Services offered by online banks are limited compared to traditional banks

There are two common limitations with online only banks. For one, you no longer have the option of in person conversations. Online banks are accessed through a smartphone app, your computer or over the phone. The other potential limitation is if you are make regular cash deposits into your account. Some online banks will allow you make cash deposits through an ATM while other will not.

What customers of online banks lose with face to face conversations, they often make up for with higher quality customer service. For example, we find on most days your average wait time with Ally Bank is 1 minute. Just imagine never having to drive to a bank and stand in line…ever again

I have considered switching to an online bank but it seems like too much work to make the change

It took us 5 minutes to set up a checking and savings account with Ally Bank. It took another 20 minutes to transfer all of our bill pay information. Considering the benefits, taking 30 minutes is easily worth the trouble.

Why You Should Leave Your Large Corporate Bank

Large banks have preyed on the financially vulnerable for too long. Peter Smith, a Senior Researcher at the Center for Responsible Lending, co-wrote this report on overdraft fees, which reviewed fees of the 10 largest banks in the United States. The report shows that these banks collected over $11 billion dollars in overdraft fees every year between 2015 and 2019. That’s billion with a “B.”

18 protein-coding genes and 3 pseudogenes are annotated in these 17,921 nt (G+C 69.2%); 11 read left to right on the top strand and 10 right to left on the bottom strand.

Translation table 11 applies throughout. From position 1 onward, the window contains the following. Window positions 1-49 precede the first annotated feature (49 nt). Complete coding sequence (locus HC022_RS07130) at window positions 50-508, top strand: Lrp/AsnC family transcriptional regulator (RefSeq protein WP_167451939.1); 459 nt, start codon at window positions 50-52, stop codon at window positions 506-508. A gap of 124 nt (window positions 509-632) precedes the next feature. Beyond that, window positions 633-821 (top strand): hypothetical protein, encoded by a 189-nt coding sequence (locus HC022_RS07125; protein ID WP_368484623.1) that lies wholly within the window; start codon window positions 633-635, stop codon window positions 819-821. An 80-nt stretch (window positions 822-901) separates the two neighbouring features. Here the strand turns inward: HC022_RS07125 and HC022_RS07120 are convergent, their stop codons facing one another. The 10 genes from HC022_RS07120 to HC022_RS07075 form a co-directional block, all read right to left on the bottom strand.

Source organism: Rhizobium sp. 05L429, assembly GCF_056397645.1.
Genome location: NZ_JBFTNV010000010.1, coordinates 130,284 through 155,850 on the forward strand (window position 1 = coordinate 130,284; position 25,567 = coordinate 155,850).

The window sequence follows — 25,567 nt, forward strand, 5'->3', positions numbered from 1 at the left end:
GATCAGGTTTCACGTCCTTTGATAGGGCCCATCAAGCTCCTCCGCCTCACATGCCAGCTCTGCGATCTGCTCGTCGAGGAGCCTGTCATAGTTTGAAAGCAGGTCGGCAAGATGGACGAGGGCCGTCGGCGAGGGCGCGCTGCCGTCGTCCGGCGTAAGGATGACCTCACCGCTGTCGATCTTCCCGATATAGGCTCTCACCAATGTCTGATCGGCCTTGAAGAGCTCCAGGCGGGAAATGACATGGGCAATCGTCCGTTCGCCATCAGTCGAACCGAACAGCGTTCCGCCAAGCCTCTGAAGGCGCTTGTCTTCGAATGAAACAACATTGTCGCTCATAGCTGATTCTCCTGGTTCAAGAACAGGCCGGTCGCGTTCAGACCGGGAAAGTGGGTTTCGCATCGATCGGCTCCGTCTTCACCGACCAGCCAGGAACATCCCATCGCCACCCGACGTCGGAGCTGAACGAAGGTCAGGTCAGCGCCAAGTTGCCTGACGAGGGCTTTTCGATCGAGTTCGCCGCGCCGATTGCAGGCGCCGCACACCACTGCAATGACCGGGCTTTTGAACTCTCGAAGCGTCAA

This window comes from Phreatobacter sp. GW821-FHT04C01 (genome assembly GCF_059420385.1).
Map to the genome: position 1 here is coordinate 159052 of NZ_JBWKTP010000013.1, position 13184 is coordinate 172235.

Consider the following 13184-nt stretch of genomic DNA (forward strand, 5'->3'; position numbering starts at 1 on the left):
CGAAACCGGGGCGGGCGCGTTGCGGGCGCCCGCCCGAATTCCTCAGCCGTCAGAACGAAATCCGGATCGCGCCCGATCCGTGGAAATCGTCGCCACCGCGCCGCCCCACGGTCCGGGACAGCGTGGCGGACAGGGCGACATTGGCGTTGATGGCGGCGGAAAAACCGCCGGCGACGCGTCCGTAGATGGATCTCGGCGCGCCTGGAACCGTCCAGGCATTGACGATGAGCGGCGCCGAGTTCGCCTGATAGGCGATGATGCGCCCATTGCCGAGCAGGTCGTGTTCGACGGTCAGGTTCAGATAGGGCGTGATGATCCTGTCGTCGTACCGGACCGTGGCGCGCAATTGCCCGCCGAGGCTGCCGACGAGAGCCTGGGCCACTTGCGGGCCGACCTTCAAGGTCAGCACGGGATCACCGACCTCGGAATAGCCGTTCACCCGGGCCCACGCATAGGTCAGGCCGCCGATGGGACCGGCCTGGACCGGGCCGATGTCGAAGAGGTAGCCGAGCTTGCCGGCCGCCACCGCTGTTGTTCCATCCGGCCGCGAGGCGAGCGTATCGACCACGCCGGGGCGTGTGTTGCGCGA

At the top of the list of the 20 largest banks that collected the highest income from overdraft fees were Chase, Wells Fargo and Bank of America. Each of these banks can charge you up to $100 in a day for overdraft fees.

…And these aren’t the only fees.

Maintenance fees, monthly service fees, account closure fees, ATM fees, check ordering fees, paper statement fees... The list goes on.

Have you added up how much in fees you’ve paid your bank over the last several years?

They are quick to tell you that you can avoid some of the fees by making a direct deposit or maintaining a certain balance. The minimum balance fee is a personal favorite of mine.

For instance, if you have the Bank of America Advantage Plus checking account without direct deposit, and your balance falls below $1500 for a single day, you can expect a $12 fee for that month. This leaves you needlessly jumping through hoops and trying to understand the fine print so that the bank you've entrusted with your money does not continually charge you fees. It’s unchecked greed, and you don’t have to put up with it.

What Other Options Are Out There?

Thankfully, there are plenty of online banks that focus on high quality customer service without abusive practices related to fees. Our favorite full-service online banks are Ally Bank, Capital One 360 and Discover Bank.

Just FYI before you're convinced we're trying to sell you something in order to receive a kickback, we do not accept any contributions or endorsements from any financial institutions mentioned. Our opinion is not for sale. More on our disclaimer and policies at the end of the article.